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Title: Diversity, indigenous uses and conservation status of medicinal plants in Manali wildlife sanctuary, North western Himalaya
Authors: Rana, Man S
Samant, SS
Keywords: Medicinal plants;Diversity;Indigenous uses;Nativity;Status;Conservation;Manali wildlife sanctuary
Issue Date: Jul-2011
Publisher: NISCAIR-CSIR, India
IPC Code: Int. Cl.8: A01K, A01N3/00, A61K36/00, A61P1/04, A61P1/08, A61P1/10, A61P1/16, A61P9/14, A61P13/00, A61P27/02, A61P29/00
Abstract: In the moutaineous regions human populations are dependent on plants for their sustenance particularly for medicine. In India, more than 95% of the total medicinal plants used in preparing medicines by various industries are harvested from wild. There is a great need to recognise the potential of bioresources at their fullest. Therefore, the present study focused to assess the medicinal plants diversity in Manali wildlife sanctuary of North western Himalaya, identify species preference, native, endemic and threatened medicinal plants and suggests conservation measures. A total of 270 medicinal plants belonging to 84 families and 197 genera were recorded. Maximum medicinal plants were reported in the altitudinal zone, 2000-2800 m and decreased with increasing altitude. Out of the total, 162 medicinal plants were native and 98 were endemic to the Himalayan region. Maximum species were used for stomach problems, followed by skin, eyes, blood and liver problems. Thirty seven species were identified as threatened. Dactylorhiza hatagirea, Aconitum heterophyllum, Arnebia benthamii, Lilium polyphyllum, Swertia chirayita, Podophyllum hexandrum, Jurinella macrocephala, Taxus baccata subsp. wallichiana, etc. were highly preferred species and continuous extraction from the wild for trade has increased pressure which may cause extinction of these species in near future. Identification of active ingredients and mass multiplication of the potential species have been suggested in view of economic importance. Regular monitoring of populations and habitats of threatened medicinal plants, restricted harvesting and habitat protection are suggested.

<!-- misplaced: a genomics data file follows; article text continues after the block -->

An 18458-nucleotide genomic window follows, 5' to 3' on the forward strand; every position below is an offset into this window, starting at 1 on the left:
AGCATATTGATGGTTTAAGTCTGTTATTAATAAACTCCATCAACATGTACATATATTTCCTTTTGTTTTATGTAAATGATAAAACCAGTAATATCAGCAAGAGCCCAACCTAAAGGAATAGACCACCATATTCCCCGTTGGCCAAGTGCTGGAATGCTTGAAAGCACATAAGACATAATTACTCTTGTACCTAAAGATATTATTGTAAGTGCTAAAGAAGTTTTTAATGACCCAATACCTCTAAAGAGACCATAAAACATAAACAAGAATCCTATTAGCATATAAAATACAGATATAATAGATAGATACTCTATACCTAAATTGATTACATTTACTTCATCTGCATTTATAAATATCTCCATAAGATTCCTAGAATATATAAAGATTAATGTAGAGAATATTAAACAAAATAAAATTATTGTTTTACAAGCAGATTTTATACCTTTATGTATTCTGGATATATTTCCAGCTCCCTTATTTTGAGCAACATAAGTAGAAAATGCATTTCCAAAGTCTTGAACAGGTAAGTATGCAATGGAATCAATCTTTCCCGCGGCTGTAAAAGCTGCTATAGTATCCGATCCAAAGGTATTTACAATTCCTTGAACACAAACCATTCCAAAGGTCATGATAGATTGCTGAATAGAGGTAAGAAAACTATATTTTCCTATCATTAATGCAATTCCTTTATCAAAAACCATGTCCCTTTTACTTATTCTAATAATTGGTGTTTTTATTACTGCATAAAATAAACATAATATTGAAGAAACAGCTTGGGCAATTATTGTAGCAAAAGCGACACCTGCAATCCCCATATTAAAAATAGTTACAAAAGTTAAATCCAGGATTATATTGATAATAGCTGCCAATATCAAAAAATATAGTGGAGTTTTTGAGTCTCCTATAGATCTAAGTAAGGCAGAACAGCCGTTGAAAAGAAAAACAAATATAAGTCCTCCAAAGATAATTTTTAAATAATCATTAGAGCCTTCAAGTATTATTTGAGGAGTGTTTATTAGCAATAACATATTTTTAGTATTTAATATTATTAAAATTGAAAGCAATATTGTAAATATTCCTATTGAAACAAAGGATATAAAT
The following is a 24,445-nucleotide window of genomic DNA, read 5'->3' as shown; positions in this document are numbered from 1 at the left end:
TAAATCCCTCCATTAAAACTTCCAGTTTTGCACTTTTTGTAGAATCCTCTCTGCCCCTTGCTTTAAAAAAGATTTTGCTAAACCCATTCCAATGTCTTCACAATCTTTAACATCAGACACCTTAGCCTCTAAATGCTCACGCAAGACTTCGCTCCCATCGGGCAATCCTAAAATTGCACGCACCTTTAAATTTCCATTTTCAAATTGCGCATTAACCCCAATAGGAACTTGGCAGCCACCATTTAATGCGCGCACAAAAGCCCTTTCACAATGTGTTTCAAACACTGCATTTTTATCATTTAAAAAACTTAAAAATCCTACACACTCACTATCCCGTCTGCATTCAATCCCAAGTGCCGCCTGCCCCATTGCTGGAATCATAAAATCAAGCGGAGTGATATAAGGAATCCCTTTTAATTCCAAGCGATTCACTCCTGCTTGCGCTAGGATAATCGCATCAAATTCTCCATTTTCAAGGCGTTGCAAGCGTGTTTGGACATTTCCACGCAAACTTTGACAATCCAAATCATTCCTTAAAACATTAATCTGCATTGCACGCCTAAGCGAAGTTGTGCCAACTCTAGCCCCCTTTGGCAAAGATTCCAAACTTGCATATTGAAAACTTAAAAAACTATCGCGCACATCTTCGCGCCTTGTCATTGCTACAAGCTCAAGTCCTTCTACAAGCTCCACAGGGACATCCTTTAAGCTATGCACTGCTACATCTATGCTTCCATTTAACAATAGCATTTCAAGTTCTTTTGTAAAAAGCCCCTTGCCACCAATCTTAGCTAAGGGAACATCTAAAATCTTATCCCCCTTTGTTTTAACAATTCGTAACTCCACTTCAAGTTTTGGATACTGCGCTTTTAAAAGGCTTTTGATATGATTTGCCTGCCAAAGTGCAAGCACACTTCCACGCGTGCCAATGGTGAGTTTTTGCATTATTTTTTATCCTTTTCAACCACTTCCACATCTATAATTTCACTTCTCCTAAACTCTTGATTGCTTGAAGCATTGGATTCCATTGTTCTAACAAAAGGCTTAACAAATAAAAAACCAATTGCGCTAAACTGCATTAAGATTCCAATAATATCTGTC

Page(s): 439-459
ISSN: 0975-1068 (Online); 0972-5938 (Print)
Appears in Collections:IJTK Vol.10(3) [July 2011]

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